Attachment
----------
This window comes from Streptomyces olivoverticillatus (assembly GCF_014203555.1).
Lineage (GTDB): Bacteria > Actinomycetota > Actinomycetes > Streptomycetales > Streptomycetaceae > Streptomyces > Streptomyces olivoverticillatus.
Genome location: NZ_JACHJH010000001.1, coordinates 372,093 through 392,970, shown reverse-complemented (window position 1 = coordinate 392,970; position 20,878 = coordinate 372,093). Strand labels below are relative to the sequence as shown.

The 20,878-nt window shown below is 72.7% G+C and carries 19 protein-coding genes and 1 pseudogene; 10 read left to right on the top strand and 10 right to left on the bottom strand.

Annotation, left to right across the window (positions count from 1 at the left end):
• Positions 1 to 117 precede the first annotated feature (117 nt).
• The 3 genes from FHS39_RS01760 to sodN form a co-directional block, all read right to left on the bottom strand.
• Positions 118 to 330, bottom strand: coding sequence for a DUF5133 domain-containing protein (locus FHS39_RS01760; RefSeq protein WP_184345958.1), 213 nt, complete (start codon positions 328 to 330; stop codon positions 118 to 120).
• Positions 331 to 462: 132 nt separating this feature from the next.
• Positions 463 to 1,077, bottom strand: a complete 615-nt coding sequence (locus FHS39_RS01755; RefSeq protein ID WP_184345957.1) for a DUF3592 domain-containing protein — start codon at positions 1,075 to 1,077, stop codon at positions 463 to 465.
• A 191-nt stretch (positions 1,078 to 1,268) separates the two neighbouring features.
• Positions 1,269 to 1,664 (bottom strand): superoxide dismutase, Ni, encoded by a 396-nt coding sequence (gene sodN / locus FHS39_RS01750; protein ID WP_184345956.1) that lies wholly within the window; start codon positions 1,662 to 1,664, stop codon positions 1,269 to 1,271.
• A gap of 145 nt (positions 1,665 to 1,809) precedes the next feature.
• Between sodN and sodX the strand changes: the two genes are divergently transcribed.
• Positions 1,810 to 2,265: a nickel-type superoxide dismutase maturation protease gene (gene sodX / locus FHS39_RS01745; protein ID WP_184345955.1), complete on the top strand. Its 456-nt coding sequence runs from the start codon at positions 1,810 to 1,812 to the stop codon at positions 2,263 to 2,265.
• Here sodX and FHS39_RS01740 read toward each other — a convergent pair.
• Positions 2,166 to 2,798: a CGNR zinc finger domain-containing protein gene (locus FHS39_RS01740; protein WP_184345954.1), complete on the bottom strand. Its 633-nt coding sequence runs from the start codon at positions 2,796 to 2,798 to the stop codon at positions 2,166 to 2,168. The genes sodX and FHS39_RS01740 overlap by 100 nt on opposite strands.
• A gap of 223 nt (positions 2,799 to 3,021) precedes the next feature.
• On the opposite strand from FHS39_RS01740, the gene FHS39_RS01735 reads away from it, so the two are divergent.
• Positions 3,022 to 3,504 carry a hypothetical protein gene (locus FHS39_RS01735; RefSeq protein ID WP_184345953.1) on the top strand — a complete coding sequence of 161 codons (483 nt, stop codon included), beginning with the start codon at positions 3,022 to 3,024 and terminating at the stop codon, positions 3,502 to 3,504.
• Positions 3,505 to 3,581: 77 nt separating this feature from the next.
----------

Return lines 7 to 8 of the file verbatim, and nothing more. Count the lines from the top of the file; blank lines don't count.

• The 3 genes from FHS39_RS01760 to sodN form a co-directional block, all read right to left on the bottom strand.
• Positions 118 to 330, bottom strand: coding sequence for a DUF5133 domain-containing protein (locus FHS39_RS01760; RefSeq protein WP_184345958.1), 213 nt, complete (start codon positions 328 to 330; stop codon positions 118 to 120).